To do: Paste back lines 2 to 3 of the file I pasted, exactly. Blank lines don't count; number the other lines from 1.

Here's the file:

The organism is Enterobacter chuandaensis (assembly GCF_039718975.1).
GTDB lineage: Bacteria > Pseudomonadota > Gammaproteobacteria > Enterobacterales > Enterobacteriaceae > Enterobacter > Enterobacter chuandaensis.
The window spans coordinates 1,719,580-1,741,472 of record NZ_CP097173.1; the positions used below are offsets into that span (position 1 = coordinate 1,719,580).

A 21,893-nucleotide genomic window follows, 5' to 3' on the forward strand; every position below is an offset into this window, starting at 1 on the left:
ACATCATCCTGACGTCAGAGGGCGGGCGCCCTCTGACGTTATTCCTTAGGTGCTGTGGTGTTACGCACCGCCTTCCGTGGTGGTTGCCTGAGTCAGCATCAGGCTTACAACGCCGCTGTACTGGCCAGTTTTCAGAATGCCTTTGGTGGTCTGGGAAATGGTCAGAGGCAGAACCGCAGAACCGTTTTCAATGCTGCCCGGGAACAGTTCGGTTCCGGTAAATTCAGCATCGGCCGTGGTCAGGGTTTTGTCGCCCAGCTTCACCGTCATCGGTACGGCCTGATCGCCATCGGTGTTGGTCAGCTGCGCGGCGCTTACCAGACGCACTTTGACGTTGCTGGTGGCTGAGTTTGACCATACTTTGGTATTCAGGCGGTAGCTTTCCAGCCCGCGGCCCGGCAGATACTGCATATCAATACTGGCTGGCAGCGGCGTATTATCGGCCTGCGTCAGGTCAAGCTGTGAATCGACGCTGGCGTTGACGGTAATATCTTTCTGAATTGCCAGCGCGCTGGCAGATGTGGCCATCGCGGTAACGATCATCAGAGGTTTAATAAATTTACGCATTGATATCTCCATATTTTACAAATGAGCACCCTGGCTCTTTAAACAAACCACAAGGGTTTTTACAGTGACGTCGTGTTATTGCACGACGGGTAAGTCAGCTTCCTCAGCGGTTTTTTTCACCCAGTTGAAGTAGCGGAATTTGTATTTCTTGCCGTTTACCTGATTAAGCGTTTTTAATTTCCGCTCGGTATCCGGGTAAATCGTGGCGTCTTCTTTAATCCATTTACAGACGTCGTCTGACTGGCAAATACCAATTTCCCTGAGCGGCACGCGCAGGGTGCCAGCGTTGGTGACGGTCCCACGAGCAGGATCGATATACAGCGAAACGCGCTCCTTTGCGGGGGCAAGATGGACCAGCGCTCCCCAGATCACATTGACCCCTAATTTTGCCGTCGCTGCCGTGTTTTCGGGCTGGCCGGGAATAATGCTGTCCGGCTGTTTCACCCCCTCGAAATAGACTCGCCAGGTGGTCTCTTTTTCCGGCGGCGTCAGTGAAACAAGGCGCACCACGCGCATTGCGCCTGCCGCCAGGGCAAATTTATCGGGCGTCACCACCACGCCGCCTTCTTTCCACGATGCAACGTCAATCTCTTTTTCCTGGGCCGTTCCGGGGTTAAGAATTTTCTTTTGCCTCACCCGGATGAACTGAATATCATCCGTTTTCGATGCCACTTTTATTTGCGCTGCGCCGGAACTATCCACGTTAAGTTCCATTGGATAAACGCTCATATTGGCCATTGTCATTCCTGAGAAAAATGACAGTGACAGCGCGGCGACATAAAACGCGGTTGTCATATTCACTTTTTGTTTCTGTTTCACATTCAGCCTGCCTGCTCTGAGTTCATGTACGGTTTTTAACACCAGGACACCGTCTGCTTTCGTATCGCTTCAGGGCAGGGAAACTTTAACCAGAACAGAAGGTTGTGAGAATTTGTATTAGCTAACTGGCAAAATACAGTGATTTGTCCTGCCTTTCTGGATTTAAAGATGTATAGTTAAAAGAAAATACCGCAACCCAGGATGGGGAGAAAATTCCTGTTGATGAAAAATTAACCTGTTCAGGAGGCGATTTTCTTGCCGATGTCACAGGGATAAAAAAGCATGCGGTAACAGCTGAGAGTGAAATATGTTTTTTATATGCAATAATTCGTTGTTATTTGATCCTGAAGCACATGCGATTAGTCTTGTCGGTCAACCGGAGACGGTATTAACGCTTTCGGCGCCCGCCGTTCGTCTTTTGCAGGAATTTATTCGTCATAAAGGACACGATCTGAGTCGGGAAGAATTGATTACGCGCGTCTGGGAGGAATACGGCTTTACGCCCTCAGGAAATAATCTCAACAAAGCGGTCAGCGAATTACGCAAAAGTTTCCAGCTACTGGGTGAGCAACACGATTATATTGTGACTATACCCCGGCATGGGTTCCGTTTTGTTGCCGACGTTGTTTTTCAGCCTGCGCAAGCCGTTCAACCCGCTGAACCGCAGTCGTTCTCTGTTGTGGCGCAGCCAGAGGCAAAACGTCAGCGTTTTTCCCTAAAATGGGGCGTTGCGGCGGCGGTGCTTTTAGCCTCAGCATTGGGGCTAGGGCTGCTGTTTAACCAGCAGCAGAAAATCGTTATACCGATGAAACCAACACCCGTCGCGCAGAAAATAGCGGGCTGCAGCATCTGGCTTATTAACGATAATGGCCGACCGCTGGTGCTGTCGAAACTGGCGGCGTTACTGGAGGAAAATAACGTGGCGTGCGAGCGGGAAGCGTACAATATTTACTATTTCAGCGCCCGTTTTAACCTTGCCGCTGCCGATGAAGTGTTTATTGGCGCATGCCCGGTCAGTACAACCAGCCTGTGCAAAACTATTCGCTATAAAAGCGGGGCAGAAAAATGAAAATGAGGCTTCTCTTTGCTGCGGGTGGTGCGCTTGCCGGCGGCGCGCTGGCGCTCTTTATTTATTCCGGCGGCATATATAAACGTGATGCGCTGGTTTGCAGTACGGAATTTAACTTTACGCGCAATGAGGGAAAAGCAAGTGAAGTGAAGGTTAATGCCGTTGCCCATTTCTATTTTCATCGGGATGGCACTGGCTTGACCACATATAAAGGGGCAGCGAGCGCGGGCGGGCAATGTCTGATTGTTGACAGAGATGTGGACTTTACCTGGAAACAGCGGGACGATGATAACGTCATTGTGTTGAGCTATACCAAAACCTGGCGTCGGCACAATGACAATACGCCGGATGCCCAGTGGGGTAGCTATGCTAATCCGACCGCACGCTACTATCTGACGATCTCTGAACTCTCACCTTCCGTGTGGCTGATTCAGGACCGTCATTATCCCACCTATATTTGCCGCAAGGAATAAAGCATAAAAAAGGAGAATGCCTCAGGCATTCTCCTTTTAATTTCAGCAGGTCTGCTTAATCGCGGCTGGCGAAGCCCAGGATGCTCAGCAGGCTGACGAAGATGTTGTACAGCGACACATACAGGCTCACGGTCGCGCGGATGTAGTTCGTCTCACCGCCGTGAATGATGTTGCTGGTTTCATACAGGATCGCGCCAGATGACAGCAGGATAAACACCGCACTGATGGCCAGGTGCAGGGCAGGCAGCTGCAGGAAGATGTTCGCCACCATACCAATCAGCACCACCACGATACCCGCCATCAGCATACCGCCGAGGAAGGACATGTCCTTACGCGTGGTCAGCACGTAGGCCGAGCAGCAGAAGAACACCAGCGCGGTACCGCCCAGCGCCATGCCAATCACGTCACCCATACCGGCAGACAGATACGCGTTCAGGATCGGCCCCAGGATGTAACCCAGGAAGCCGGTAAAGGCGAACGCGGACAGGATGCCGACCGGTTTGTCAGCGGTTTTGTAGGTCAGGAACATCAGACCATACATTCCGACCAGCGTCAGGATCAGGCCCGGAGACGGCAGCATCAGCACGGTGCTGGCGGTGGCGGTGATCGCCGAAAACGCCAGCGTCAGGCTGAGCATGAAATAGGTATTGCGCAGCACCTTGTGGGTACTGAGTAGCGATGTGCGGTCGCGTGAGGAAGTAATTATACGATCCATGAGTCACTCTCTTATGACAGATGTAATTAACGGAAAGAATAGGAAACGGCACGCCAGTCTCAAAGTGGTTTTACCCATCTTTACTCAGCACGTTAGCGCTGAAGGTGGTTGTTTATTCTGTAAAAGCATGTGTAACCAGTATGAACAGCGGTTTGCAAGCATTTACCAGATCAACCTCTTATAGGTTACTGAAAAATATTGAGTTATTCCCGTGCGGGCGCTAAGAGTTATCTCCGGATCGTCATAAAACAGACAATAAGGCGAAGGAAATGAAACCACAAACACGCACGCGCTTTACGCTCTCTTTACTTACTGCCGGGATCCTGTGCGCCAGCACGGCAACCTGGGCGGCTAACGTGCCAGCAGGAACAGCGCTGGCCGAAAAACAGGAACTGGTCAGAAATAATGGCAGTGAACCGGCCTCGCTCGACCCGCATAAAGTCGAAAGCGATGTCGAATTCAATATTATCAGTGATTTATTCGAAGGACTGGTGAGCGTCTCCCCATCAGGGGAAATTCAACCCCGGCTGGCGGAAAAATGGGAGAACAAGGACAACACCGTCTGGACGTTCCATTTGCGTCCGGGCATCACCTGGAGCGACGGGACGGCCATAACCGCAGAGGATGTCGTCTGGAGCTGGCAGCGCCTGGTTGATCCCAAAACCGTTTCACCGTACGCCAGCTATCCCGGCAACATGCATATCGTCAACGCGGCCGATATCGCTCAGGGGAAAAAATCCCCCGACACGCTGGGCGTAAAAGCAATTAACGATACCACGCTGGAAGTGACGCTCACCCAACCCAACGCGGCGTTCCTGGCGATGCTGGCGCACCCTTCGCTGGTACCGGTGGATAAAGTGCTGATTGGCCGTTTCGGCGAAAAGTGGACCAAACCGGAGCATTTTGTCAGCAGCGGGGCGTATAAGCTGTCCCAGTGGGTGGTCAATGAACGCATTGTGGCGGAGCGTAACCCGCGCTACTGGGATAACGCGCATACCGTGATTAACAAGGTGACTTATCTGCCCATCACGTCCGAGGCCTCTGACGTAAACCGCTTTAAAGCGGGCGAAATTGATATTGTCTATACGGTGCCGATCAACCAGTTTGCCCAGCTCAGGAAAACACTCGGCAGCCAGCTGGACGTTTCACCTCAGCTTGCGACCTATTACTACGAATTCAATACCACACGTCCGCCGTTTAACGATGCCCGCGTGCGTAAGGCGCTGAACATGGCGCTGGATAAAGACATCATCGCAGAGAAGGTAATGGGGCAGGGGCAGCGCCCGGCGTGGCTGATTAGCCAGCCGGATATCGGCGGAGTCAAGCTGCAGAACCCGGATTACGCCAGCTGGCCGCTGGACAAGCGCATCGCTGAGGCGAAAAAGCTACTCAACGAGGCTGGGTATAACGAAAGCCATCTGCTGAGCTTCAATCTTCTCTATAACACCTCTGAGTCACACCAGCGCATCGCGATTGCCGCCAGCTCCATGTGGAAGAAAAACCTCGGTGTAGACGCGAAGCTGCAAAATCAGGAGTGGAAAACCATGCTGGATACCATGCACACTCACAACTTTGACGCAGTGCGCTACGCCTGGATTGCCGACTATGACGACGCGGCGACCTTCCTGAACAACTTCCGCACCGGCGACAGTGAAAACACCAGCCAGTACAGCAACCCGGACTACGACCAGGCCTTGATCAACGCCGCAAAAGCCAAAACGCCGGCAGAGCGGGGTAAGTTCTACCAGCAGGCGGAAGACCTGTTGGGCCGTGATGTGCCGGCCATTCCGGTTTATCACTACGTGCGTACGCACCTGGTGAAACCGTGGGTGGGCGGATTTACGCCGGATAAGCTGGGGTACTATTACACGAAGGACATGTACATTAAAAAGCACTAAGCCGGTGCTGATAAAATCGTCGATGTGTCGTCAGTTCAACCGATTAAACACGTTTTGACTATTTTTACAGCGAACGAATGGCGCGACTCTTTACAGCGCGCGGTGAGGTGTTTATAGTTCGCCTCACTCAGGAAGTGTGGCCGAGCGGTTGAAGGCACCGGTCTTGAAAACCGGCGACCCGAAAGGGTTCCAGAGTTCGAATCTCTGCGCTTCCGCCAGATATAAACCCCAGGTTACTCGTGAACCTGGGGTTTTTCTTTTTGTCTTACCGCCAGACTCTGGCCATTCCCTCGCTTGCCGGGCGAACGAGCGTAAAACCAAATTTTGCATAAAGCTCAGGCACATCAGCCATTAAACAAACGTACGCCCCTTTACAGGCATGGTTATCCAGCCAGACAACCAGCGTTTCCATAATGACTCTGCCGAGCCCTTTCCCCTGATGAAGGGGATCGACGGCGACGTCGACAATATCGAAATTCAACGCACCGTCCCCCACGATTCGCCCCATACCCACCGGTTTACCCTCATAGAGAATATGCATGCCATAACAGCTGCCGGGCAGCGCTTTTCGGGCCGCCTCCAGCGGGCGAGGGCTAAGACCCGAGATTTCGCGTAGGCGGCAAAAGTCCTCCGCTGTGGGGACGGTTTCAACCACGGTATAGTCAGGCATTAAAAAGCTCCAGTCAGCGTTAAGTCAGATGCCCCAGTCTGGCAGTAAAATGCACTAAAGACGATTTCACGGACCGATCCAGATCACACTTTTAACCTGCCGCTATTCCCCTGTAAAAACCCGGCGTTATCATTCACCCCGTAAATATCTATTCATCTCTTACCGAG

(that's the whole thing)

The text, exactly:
GTDB lineage: Bacteria > Pseudomonadota > Gammaproteobacteria > Enterobacterales > Enterobacteriaceae > Enterobacter > Enterobacter chuandaensis.
The window spans coordinates 1,719,580-1,741,472 of record NZ_CP097173.1; the positions used below are offsets into that span (position 1 = coordinate 1,719,580).